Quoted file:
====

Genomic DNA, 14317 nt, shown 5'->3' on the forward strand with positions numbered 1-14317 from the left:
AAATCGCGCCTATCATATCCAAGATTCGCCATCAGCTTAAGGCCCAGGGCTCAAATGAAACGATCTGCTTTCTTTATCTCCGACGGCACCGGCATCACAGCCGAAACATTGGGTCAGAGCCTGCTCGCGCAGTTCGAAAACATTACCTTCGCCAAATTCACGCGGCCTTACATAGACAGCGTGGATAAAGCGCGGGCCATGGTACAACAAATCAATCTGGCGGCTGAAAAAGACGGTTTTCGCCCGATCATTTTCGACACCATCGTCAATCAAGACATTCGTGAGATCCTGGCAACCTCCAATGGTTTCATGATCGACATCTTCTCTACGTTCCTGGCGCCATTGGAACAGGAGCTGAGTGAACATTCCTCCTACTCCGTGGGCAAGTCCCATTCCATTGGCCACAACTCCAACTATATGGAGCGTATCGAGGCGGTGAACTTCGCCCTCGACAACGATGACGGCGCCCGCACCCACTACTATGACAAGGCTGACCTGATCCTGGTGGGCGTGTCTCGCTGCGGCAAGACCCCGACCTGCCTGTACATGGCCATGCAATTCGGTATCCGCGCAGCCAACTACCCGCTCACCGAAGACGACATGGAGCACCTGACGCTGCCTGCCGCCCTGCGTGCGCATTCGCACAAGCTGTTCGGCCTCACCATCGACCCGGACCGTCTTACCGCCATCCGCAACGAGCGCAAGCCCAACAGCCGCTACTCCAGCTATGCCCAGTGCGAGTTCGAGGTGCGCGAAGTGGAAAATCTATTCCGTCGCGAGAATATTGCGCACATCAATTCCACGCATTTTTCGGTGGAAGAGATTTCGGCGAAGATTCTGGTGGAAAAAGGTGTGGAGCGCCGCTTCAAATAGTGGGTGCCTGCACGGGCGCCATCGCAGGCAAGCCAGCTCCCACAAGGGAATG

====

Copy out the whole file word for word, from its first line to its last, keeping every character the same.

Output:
Genomic DNA, 14317 nt, shown 5'->3' on the forward strand with positions numbered 1-14317 from the left:
AAATCGCGCCTATCATATCCAAGATTCGCCATCAGCTTAAGGCCCAGGGCTCAAATGAAACGATCTGCTTTCTTTATCTCCGACGGCACCGGCATCACAGCCGAAACATTGGGTCAGAGCCTGCTCGCGCAGTTCGAAAACATTACCTTCGCCAAATTCACGCGGCCTTACATAGACAGCGTGGATAAAGCGCGGGCCATGGTACAACAAATCAATCTGGCGGCTGAAAAAGACGGTTTTCGCCCGATCATTTTCGACACCATCGTCAATCAAGACATTCGTGAGATCCTGGCAACCTCCAATGGTTTCATGATCGACATCTTCTCTACGTTCCTGGCGCCATTGGAACAGGAGCTGAGTGAACATTCCTCCTACTCCGTGGGCAAGTCCCATTCCATTGGCCACAACTCCAACTATATGGAGCGTATCGAGGCGGTGAACTTCGCCCTCGACAACGATGACGGCGCCCGCACCCACTACTATGACAAGGCTGACCTGATCCTGGTGGGCGTGTCTCGCTGCGGCAAGACCCCGACCTGCCTGTACATGGCCATGCAATTCGGTATCCGCGCAGCCAACTACCCGCTCACCGAAGACGACATGGAGCACCTGACGCTGCCTGCCGCCCTGCGTGCGCATTCGCACAAGCTGTTCGGCCTCACCATCGACCCGGACCGTCTTACCGCCATCCGCAACGAGCGCAAGCCCAACAGCCGCTACTCCAGCTATGCCCAGTGCGAGTTCGAGGTGCGCGAAGTGGAAAATCTATTCCGTCGCGAGAATATTGCGCACATCAATTCCACGCATTTTTCGGTGGAAGAGATTTCGGCGAAGATTCTGGTGGAAAAAGGTGTGGAGCGCCGCTTCAAATAGTGGGTGCCTGCACGGGCGCCATCGCAGGCAAGCCAGCTCCCACAAGGGAATG